[0031] In a first embodiment, a particulate matter sensor may comprise an airflow channel; a light source configured to pass light through the airflow channel; a photodetector configured to receive light from the light source after it passes through the airflow channel; a printed circuit board coupled to the photodetector having a processor and a memory storing instructions which, when executed by the processor, determines an indication of a mass concentration of particles in the airflow channel based on an output of the photodetector; and a shield cover configured to attach to and cover at least a portion of the printed circuit board, and configured to reduce the effects of electromagnetic interference within the particulate matter sensor.

[0032] A second embodiment can include the particulate matter sensor of the first embodiment, wherein the shield cover comprises a plurality of tabs configured to attach to a plurality of openings in the printed circuit board.

[0033] A third embodiment can include the particulate matter sensor of the first or second embodiments, wherein the shield cover is soldered to the printed circuit board, creating at least two points of connection between the shield cover and the printed circuit board.

[0034] A fourth embodiment can include the particulate matter sensor of any of the first to third embodiments, wherein the printed circuit board comprises a first side and a second side, wherein the first side of the printed circuit board couples with the photodetector, and wherein the second side attaches to the shield cover.

[0035] A fifth embodiment can include the particulate matter sensor of any of the first to fourth embodiments, further comprising a housing, wherein the shield cover is located within the housing.

[0036] A sixth embodiment can include the particulate matter sensor of any of the first to fifth embodiments, further comprising a light source cover configured to contain the light source, wherein the printed circuit board attaches to the light source cover.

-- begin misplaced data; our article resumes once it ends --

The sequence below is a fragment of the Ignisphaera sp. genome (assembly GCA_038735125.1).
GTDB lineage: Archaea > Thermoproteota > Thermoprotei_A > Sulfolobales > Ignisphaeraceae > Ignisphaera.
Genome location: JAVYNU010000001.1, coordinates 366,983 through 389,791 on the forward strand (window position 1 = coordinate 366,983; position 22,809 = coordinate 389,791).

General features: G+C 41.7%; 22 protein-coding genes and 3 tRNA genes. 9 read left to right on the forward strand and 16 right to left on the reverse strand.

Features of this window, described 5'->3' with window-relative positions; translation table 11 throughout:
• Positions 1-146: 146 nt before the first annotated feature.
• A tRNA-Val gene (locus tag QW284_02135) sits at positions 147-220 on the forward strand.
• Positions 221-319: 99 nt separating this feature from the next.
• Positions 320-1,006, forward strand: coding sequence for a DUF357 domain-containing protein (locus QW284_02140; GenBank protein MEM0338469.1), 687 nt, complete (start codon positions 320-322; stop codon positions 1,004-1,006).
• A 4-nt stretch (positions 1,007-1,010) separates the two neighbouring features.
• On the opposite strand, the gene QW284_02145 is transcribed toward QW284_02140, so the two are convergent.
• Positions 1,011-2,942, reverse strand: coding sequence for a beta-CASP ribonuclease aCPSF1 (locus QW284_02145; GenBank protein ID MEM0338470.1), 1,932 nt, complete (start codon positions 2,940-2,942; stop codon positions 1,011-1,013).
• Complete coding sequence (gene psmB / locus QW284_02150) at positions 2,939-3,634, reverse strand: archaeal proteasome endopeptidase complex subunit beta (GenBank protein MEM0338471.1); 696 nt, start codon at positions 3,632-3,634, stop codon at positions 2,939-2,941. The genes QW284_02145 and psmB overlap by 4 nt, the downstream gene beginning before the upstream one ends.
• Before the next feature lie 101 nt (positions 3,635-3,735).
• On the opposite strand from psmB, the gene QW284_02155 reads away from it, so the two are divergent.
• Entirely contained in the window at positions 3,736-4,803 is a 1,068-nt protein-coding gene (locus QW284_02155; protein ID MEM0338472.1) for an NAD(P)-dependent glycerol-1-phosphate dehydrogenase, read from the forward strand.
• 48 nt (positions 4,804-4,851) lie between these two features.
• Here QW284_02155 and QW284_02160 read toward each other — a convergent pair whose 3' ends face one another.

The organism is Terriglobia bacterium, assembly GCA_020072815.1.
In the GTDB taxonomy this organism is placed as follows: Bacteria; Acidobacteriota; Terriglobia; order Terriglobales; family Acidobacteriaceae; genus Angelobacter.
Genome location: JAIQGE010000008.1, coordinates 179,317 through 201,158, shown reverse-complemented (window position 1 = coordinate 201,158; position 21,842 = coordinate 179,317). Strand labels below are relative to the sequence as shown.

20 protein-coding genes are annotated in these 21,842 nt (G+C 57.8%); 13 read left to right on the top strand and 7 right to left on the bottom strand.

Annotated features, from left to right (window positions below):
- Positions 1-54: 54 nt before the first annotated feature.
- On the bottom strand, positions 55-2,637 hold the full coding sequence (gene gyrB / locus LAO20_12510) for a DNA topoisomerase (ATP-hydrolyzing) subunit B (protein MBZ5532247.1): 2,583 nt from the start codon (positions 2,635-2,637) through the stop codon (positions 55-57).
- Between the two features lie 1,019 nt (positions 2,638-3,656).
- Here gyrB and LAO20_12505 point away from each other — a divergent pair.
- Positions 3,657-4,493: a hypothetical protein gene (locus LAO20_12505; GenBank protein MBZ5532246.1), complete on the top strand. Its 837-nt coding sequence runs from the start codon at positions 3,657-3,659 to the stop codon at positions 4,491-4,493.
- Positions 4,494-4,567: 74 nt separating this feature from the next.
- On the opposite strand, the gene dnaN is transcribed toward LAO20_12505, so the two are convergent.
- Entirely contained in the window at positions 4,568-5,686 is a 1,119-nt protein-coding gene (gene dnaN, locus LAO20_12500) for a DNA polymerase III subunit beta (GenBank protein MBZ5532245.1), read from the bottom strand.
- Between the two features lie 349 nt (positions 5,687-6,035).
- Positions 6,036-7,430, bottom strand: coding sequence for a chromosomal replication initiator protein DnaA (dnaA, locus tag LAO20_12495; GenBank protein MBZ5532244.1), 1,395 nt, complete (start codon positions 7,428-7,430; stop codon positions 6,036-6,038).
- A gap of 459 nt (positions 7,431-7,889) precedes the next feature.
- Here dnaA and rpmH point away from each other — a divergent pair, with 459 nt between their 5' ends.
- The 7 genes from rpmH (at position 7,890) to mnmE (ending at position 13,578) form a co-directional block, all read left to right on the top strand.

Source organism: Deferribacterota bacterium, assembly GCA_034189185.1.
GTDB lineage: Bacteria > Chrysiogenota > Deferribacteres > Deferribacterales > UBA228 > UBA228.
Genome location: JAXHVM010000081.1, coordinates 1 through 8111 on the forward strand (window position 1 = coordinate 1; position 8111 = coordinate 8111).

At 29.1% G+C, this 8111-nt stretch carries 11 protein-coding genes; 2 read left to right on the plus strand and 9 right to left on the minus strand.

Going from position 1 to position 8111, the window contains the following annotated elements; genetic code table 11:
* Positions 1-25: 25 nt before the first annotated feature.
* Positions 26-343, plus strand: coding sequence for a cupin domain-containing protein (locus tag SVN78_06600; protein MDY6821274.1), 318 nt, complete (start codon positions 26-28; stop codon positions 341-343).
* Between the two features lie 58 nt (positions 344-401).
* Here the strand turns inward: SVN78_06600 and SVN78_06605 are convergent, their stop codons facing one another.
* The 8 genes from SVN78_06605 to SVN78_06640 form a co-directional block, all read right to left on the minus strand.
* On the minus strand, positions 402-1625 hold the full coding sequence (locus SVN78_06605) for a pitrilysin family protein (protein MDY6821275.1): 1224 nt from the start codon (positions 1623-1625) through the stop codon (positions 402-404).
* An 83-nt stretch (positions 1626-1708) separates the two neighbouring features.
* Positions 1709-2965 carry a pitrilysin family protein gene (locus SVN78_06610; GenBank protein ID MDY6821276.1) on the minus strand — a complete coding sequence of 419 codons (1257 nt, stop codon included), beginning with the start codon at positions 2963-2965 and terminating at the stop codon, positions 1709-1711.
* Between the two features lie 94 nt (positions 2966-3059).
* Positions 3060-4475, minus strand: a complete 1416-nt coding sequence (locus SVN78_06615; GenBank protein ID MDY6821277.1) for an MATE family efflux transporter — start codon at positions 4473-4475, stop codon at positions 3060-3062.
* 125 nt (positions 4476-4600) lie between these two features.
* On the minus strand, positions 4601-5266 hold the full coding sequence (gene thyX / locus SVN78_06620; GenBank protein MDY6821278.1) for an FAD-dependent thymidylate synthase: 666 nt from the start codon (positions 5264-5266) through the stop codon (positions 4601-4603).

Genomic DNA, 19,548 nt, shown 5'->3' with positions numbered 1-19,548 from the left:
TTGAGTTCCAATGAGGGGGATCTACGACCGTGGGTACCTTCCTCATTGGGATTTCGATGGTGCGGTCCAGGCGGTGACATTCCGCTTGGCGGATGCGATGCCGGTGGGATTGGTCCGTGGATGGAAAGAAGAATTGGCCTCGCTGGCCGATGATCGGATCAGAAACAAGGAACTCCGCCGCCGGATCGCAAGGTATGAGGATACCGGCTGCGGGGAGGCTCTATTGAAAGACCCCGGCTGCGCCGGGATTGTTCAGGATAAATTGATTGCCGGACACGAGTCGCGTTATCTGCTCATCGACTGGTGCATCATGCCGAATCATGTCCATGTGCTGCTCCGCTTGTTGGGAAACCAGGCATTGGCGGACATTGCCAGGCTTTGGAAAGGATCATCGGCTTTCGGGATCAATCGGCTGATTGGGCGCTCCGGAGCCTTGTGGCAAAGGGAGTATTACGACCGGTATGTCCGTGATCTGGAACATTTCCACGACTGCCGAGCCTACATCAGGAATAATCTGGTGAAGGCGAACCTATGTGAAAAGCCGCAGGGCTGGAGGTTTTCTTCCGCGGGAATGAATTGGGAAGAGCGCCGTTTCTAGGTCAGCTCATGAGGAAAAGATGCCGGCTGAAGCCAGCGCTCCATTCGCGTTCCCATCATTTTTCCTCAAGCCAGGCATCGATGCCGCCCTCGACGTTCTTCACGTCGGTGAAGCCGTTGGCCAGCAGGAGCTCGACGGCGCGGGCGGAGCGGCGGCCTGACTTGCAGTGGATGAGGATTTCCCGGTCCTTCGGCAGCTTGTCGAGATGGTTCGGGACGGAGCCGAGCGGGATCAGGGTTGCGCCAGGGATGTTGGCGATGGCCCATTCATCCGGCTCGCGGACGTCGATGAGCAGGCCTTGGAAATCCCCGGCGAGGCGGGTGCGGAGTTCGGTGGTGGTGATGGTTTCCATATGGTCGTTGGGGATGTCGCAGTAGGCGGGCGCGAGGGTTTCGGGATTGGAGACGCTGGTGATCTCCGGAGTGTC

[0037] A seventh embodiment can include the particulate matter sensor of the sixth embodiment, wherein the light source cover comprises a recess configured to hold the photodetector between the light source cover and the printed circuit board.

[0038] An eighth embodiment can include the particulate matter sensor of any of the first to seventh embodiments, wherein the photodetector is configured to detect light scattered off of particulate matter in the airflow in the airflow channel.

[0039] A ninth embodiment can include the particulate matter sensor of any of the first to eighth embodiments, wherein the shield cover comprises Carobronze.

[0040] In a tenth embodiment, a method for dissipating the electric charge within a particulate matter sensor may comprise providing a printed circuit board configured to interact with elements of the particulate matter sensor; attaching a shield cover to the printed circuit board at a plurality of connection points between the shield cover and the printed circuit board; assembling a housing of the particulate matter sensor over the printed circuit board and the shield cover; powering the printed circuit board; and dissipating electric charges that can cause electromagnetic interference from the printed circuit board through the shield cover.

[0041] An eleventh embodiment can include the method of the tenth embodiment, wherein the shield cover is located on the interior of the housing of the particulate matter sensor.